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University of Utah Faculty Member Mario Capecchi Chosen to Receive National Medal of Science

Mario R. Capecchi

May 9, 2002 –President Bush Names 15 to Receive National Medal of Science

Six biologists among laureates named for lifetime honor

Fourteen scientists and one engineer today were named by President Bush to receive the National Medal of Science, the nation’s highest award for lifetime achievement in fields of scientific research. The honorees will receive the medals at a White House ceremony in the near future. Thirteen of these premier researchers received funding support from the National Science Foundation (NSF) during their careers. The president also announced the recipients of the National Medal of Technology.

“Each one of these individuals has helped advance our country’s place as a leader in discovery, creativity and technology,” the president said. “Their contributions have touched all of our lives and will continue to do so.”

Six of those named to receive the science medal have made lasting and continuing contributions to a burgeoning list of discoveries and technology breakthroughs in the biological sciences. Four have pioneered in studies of genetics — a rapidly expanding area of research which has been bolstered by their discoveries. Francisco J. Ayala of the University of California, Irvine revolutionized molecular biology in the study of the origins of species. Mario R. Capecchi of the University of Utah School of Medicine developed new tools that revolutionized the study of mammalian genetics and provided important new models for human genetic diseases. Victor A. McKusick of the Johns Hopkins University School of Medicine was largely responsible for bringing genetics into the mainstream of clinical medicine, and one of the first to push for the Human Genome Project. Harold Varmus is well-known for his Nobel Prize-winning discovery, with J. Michael Bishop, chancellor of the University of California in San Francisco, that normal human and animal cells contain genes capable of becoming cancer genes, which led to an aggressive and successful search for genetic origins of cancer by the scientific community. Varmus is now president of Sloan-Kettering Cancer Center in New York City after serving as director of the National Institutes of Health for six years.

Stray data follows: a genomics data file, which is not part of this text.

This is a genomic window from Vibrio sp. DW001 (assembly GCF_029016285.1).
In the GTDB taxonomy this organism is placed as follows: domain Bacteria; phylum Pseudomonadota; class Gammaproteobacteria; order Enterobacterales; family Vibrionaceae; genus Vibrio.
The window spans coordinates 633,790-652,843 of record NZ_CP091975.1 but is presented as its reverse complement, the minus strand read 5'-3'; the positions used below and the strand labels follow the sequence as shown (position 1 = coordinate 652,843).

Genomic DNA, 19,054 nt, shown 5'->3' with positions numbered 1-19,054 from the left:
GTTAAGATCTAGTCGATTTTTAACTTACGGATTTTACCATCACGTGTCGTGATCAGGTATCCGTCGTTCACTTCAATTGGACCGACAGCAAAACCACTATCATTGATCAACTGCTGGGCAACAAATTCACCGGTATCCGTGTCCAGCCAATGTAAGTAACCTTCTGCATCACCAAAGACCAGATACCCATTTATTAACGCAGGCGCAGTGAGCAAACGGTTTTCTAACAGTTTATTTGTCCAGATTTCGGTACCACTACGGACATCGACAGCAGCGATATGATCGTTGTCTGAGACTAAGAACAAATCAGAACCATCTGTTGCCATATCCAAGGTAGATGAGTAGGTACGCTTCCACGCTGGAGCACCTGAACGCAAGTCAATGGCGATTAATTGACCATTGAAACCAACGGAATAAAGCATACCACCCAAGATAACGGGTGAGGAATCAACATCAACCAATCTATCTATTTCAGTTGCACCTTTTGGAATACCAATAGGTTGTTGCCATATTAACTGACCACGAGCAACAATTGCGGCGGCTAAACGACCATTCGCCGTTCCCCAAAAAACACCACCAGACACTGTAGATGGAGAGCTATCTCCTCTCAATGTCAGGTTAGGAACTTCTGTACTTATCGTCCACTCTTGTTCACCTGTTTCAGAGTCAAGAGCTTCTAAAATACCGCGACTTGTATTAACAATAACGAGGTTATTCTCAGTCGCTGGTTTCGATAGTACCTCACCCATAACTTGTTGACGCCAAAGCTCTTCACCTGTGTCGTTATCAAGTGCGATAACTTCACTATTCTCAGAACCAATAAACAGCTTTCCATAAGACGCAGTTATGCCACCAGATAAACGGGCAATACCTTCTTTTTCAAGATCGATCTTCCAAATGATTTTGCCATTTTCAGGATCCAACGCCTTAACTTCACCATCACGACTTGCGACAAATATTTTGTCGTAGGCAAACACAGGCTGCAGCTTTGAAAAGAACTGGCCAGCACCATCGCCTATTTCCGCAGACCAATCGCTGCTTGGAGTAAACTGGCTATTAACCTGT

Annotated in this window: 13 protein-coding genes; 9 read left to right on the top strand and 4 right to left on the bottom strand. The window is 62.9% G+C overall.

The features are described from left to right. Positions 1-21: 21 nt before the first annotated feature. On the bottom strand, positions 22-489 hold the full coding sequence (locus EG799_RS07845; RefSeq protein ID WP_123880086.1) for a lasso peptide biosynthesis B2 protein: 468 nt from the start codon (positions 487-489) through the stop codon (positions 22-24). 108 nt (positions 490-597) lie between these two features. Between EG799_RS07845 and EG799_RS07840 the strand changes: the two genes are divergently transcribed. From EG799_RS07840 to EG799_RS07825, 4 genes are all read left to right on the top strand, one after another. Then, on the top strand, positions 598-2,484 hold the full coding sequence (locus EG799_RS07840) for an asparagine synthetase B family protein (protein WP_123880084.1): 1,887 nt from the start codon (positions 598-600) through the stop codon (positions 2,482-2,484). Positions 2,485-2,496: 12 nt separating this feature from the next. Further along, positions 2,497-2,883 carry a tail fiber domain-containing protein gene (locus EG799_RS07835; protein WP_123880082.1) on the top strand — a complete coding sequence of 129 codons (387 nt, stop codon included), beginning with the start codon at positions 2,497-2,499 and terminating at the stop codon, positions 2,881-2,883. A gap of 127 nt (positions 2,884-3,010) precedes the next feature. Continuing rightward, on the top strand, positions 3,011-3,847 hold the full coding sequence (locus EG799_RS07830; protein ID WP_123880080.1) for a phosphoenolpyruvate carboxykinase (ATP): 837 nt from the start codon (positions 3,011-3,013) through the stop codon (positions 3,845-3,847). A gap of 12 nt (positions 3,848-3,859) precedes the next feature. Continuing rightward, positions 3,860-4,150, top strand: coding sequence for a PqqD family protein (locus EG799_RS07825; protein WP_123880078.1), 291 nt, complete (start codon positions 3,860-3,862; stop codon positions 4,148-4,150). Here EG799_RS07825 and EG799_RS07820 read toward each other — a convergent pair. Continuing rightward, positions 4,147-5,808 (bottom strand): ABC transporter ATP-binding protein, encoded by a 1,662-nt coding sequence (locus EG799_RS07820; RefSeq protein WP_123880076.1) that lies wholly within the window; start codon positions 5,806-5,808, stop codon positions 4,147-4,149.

The other laureates in biological sciences have done ground-breaking work on the brain and the environment, and how they affect our daily lives. Ann M. Graybiel of M.I.T. did pioneering work on the functional anatomy and physiology of the brain systems involved in disorders such as Parkinson’s and Huntington’s diseases and obsessive compulsive disorder. Gene E. Likens of the Institute of Ecosystem Studies in Millbrook, N.Y., documented for the first time in North America the environmental consequences of the phenomenon known as acid rain.

George F. Bass of Texas A&M University is receiving the Medal of Science in behavioral and social sciences for fathering underwater archaeology after publishing the first complete excavation findings of an ancient shipwreck.

In chemistry, honorees include Ernest R. Davidson of Indiana University, whose studies changed our understanding of the nature of matter. Gabor A. Somorjai of the University of California, Berkeley and Lawrence Berkeley National Lab is honored as the world’s leading authority in the development of modern surface science, having established the molecular foundation of many surface-based technologies.

In engineering, Andreas Acrivos of City College, City University of New York, is honored for helping establish the field of suspension mechanics, essential to oil production and semiconductor manufacturing processes.

Two mathematicians receiving the medal are Calyampudi R. Rao of Pennsylvania State University, who led the theoretical work toward the foundations of statistics, and Elias M. Stein of Princeton University, who greatly influenced the shaping of mathematical analysis fields.

Marvin L. Cohen, Raymond Davis, Jr., and Charles D. Keeling are honored in the physical sciences. Cohen, from the University of California, Berkeley, has had a major impact on semiconductor technology through his work in materials science. Davis, Jr., while at Brookhaven National Laboratory, was the first scientist to measure the flux of neutrinos from the sun that are responsible for energy generation in the sun. Charles D. Keeling of the Scripps Institution of Oceanography in San Diego pioneered studies on the impact of the carbon cycle to changes in climate, collecting some of the most important data in the study of global climate change.

“Their contributions to the world around us are enormous. Their ideas have led to major breakthroughs in human health and the tools evolving from their research have put the U.S. in the forefront of many new industries,” NSF Director Rita Colwell explained. “We are proud of these extraordinary people – and grateful for their unceasing inquisitiveness, creativity and dedication to obtain new knowledge for the good of all humankind.”

NSF administers the National Medal of Science for the White House. Congress established the National Medal of Science in 1959. The 2001 awards bring to 401 the total number of science medals awarded since their inception.


For more information, see Fact Sheet: Vital Information on the Awardees of the 2001 National Medal of Science

For more information on National Medals of Science, see:

For information on National Medals of Technology, see:

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